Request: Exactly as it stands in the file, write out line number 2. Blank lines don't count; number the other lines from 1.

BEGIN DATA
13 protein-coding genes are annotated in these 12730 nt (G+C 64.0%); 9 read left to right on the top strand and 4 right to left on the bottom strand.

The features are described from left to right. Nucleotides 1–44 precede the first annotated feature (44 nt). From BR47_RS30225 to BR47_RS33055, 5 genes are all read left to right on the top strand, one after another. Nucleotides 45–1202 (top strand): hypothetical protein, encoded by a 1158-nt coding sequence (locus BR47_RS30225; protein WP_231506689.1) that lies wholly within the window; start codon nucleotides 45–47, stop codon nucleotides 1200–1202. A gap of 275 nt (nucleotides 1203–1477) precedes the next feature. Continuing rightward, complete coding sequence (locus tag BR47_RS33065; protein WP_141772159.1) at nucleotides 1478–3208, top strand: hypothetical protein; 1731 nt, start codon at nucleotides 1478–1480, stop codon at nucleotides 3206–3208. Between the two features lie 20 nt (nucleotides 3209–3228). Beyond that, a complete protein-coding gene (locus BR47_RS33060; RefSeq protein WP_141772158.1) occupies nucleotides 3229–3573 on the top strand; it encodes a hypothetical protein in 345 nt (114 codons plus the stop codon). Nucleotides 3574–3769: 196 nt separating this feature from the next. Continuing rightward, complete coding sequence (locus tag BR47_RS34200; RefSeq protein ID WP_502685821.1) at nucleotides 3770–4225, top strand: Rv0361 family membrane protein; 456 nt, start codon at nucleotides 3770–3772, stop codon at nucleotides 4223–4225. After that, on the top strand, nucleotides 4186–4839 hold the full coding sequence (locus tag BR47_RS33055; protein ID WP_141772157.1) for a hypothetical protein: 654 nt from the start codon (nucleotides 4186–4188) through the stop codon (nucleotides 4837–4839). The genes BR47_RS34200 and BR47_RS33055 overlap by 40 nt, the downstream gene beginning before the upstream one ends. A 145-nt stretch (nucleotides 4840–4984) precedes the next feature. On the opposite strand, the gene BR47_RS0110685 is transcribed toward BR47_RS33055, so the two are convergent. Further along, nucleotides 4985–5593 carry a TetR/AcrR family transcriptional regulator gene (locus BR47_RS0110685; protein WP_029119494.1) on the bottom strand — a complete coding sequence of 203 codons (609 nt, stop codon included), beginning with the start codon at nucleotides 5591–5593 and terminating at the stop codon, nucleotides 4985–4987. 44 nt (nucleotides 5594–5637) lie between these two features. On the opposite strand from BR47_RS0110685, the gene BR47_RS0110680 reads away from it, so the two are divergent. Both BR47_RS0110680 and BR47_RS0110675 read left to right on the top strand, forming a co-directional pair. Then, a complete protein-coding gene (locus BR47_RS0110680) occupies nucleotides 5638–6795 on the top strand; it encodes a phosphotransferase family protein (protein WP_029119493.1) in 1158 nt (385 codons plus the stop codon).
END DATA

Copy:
The features are described from left to right. Nucleotides 1–44 precede the first annotated feature (44 nt). From BR47_RS30225 to BR47_RS33055, 5 genes are all read left to right on the top strand, one after another. Nucleotides 45–1202 (top strand): hypothetical protein, encoded by a 1158-nt coding sequence (locus BR47_RS30225; protein WP_231506689.1) that lies wholly within the window; start codon nucleotides 45–47, stop codon nucleotides 1200–1202. A gap of 275 nt (nucleotides 1203–1477) precedes the next feature. Continuing rightward, complete coding sequence (locus tag BR47_RS33065; protein WP_141772159.1) at nucleotides 1478–3208, top strand: hypothetical protein; 1731 nt, start codon at nucleotides 1478–1480, stop codon at nucleotides 3206–3208. Between the two features lie 20 nt (nucleotides 3209–3228). Beyond that, a complete protein-coding gene (locus BR47_RS33060; RefSeq protein WP_141772158.1) occupies nucleotides 3229–3573 on the top strand; it encodes a hypothetical protein in 345 nt (114 codons plus the stop codon). Nucleotides 3574–3769: 196 nt separating this feature from the next. Continuing rightward, complete coding sequence (locus tag BR47_RS34200; RefSeq protein ID WP_502685821.1) at nucleotides 3770–4225, top strand: Rv0361 family membrane protein; 456 nt, start codon at nucleotides 3770–3772, stop codon at nucleotides 4223–4225. After that, on the top strand, nucleotides 4186–4839 hold the full coding sequence (locus tag BR47_RS33055; protein ID WP_141772157.1) for a hypothetical protein: 654 nt from the start codon (nucleotides 4186–4188) through the stop codon (nucleotides 4837–4839). The genes BR47_RS34200 and BR47_RS33055 overlap by 40 nt, the downstream gene beginning before the upstream one ends. A 145-nt stretch (nucleotides 4840–4984) precedes the next feature. On the opposite strand, the gene BR47_RS0110685 is transcribed toward BR47_RS33055, so the two are convergent. Further along, nucleotides 4985–5593 carry a TetR/AcrR family transcriptional regulator gene (locus BR47_RS0110685; protein WP_029119494.1) on the bottom strand — a complete coding sequence of 203 codons (609 nt, stop codon included), beginning with the start codon at nucleotides 5591–5593 and terminating at the stop codon, nucleotides 4985–4987. 44 nt (nucleotides 5594–5637) lie between these two features. On the opposite strand from BR47_RS0110685, the gene BR47_RS0110680 reads away from it, so the two are divergent. Both BR47_RS0110680 and BR47_RS0110675 read left to right on the top strand, forming a co-directional pair. Then, a complete protein-coding gene (locus BR47_RS0110680) occupies nucleotides 5638–6795 on the top strand; it encodes a phosphotransferase family protein (protein WP_029119493.1) in 1158 nt (385 codons plus the stop codon).